The Manchurian Candidate (2004) is a English movie. Jonathan Demme has directed this movie. Denzel Washington,Liev Schreiber,Meryl Streep,Kimberly Elise are the starring of this movie. It was released in 2004. The Manchurian Candidate (2004) is considered one of the best Drama,Mystery,Sci-Fi,Thriller movie in India and around the world.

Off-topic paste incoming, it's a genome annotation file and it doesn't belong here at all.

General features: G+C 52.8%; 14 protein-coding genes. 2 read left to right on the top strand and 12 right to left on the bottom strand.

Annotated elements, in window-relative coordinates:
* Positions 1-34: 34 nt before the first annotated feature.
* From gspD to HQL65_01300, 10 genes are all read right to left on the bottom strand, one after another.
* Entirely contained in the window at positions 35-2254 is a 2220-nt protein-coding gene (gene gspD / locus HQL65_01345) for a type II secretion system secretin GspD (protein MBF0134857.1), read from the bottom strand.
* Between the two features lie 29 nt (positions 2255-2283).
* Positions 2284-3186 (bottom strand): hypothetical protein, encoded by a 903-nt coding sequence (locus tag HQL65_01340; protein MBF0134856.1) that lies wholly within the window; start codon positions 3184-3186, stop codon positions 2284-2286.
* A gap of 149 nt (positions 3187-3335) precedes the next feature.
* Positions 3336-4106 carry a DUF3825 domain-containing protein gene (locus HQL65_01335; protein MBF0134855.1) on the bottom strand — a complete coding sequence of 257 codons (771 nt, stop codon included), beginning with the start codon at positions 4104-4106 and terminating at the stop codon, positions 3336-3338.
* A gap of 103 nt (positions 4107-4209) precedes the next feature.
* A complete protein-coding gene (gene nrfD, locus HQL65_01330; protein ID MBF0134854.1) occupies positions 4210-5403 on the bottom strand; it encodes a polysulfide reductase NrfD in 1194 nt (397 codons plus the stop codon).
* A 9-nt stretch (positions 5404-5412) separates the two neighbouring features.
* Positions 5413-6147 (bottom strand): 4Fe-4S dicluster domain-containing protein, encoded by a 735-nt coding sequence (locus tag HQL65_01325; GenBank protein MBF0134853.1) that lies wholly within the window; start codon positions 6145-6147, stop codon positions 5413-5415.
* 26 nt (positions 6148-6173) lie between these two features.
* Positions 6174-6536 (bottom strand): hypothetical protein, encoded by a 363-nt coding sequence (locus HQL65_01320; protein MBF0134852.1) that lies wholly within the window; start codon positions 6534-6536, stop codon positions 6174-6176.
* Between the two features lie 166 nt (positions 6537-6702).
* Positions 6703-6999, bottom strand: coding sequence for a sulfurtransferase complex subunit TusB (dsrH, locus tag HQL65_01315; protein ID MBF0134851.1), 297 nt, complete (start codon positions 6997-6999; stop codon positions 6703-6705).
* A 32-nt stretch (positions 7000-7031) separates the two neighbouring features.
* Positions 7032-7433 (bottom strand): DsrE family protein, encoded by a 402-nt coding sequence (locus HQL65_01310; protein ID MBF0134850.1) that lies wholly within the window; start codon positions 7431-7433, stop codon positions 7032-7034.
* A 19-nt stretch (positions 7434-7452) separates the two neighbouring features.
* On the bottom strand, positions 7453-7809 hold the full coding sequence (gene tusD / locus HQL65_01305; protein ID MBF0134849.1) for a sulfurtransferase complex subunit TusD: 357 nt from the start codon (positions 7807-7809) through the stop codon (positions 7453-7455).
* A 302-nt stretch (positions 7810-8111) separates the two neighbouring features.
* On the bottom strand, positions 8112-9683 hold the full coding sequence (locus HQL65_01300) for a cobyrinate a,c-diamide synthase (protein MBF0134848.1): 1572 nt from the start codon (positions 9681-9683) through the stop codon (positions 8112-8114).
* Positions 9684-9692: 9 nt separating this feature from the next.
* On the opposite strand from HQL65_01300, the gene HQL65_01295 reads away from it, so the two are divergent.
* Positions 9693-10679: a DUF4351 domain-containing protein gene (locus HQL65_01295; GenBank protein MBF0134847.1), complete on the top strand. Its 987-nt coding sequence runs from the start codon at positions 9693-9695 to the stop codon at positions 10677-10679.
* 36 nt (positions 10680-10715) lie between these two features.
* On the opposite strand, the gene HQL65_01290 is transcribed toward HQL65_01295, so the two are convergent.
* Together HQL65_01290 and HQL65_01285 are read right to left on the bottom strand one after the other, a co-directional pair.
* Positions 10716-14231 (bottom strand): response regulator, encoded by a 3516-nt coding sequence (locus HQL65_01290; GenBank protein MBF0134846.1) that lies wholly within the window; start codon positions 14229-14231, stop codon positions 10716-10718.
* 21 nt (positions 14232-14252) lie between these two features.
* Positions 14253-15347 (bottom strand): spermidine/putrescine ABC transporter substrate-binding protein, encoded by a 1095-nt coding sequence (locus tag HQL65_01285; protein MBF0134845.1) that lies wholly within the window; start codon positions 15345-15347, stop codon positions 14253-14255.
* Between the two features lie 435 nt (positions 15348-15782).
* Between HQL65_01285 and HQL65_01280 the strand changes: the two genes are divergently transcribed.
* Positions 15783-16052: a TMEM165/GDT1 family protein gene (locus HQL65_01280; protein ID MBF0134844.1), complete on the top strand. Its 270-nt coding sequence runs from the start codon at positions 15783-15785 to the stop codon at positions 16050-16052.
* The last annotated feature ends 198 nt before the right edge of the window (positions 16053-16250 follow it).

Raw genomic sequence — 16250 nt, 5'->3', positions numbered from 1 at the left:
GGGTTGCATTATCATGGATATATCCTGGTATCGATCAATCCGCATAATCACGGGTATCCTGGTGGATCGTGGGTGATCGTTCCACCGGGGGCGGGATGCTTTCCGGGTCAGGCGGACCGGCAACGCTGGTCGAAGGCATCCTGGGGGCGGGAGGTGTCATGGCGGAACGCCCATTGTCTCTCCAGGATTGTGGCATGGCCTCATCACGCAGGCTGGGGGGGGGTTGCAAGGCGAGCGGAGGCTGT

When his army unit was ambushed during the first Gulf War, Sergeant Raymond Shaw saved his fellow soldiers just as his commanding officer, then-Captain Ben Marco, was knocked unconscious. Brokering the incident for political capital, Shaw eventually becomes a vice-presidential nominee, while Marco is haunted by dreams of what happened -- or didn't happen -- in Kuwait. As Marco (now a Major) investigates, the story begins to unravel, to the point where he questions if it happened at all. Is it possible the entire unit was kidnapped and brainwashed to believe Shaw is a war hero as part of a plot to seize the White House? Some very powerful people at Manchurian Global corporation appear desperate to stop him from finding out.